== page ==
queuing the next data frame, if no evaluated link length difference ensures that the next data frame will be received at the destination node after the first data frame is received at the destination node via the other available communication link, and
transmitting the next data frame across the other available communication link, if a delay introduced by the queuing operation and the evaluated link length difference ensures that the next data frame will be received at the destination node via the other available communication link after the first data frame is received at the destination node.
9. A programmable hardware mechanism storing executable instructions for performing a programmed process that transmits a sequence of ordered data frames from a source node over a plurality of communication links to provide in-order delivery of the data frames at a destination node, the programmed process comprising:
computing a link length difference for each pair of communication links based on a link length characteristic of each communication link in the pair;
transmitting to the destination node a first data frame of the ordered data frames over a first link of the communication links;
selecting a second link of the communication links based on the link length difference associated with the first and second links to ensure that a next data frame of the ordered data frames is received at the destination node after the first data frame is received at the destination node; and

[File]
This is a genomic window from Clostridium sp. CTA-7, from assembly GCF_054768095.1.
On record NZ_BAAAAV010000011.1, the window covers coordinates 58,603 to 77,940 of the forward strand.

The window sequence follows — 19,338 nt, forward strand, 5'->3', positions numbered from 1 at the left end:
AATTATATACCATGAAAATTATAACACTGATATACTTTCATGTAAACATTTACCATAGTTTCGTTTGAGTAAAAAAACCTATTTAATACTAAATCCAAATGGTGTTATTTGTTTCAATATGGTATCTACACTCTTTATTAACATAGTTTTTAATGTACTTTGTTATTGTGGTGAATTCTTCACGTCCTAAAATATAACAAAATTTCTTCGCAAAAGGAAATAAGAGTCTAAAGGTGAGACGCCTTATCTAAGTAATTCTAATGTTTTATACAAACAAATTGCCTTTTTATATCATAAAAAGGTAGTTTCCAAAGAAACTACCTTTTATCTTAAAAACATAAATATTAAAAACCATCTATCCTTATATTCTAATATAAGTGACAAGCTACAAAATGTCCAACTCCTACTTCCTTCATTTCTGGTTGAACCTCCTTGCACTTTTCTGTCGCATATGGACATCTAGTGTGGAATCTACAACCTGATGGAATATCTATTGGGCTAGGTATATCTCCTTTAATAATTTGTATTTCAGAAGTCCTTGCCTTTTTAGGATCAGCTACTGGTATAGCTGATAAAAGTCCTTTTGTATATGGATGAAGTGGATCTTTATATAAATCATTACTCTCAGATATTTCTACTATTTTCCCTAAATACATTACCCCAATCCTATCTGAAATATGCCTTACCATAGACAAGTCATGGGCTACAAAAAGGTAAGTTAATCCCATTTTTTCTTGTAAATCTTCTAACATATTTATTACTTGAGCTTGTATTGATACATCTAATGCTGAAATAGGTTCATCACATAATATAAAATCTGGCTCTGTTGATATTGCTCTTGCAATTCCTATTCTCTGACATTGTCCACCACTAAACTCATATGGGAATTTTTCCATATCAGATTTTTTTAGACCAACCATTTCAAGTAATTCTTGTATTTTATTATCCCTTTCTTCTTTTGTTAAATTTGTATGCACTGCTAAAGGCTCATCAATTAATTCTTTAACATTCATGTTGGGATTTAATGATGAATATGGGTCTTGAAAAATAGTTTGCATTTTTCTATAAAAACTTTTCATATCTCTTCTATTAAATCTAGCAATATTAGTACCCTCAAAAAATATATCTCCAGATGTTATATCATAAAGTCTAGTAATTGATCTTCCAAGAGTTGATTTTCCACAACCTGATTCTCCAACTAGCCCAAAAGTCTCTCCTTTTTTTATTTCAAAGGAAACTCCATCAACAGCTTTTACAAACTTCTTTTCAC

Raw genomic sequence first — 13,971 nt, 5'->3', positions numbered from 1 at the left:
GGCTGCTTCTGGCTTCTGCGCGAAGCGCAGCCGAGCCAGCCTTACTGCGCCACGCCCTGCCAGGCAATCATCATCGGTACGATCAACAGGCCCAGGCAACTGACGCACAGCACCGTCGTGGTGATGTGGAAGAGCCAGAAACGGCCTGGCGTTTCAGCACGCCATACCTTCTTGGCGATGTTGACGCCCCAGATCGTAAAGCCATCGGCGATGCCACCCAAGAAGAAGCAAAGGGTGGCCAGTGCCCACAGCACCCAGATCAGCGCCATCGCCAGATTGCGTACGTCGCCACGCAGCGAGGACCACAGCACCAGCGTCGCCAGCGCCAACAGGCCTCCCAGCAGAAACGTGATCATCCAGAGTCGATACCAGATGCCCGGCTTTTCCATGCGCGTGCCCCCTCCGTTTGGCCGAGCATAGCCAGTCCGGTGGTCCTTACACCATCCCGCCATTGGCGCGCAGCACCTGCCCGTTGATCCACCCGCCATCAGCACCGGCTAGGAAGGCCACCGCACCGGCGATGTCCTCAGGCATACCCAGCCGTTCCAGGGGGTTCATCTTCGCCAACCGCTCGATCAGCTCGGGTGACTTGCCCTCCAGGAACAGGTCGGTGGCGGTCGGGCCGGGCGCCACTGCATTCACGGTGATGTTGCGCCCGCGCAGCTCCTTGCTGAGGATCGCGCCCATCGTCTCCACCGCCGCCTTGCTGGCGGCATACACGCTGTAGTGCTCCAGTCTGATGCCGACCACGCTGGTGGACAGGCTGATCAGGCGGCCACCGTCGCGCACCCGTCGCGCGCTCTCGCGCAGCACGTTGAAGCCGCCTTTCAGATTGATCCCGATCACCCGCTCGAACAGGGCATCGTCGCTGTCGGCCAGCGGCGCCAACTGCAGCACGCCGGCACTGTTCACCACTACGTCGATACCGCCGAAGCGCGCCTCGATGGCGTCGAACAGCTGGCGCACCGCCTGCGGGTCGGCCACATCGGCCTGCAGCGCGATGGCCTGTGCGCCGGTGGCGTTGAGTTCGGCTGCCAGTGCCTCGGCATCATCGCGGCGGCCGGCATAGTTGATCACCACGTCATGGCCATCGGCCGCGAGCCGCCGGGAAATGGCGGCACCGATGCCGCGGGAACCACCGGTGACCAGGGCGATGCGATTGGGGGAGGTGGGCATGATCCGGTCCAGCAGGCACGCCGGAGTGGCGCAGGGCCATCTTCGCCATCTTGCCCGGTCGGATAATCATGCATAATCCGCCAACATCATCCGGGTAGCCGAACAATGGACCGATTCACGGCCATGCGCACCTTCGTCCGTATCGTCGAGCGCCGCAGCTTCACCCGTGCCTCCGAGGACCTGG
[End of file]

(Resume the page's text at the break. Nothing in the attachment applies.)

transmitting the next data frame over the second link to the destination node.
10. The programmable hardware mechanism of claim 9 wherein the computing operation comprises:
detecting the link length characteristic associated with each communication link; and
computing the link length difference for a pair of communication links based on the detected link length characteristic of each communication link in the pair.
11. The programmable hardware mechanism of claim 9 wherein the computing operation comprises:
detecting the link length characteristic associated with each communication link, wherein the link length difference for a pair of communication links is computed from a difference between the detected link length characteristics of the communication links in the pair.
12. The programmable hardware mechanism of claim 9 further comprising:
maintaining a record identifying a communication link across which a data frame is transmitted.
13. The programmable hardware mechanism of claim 9 further comprising: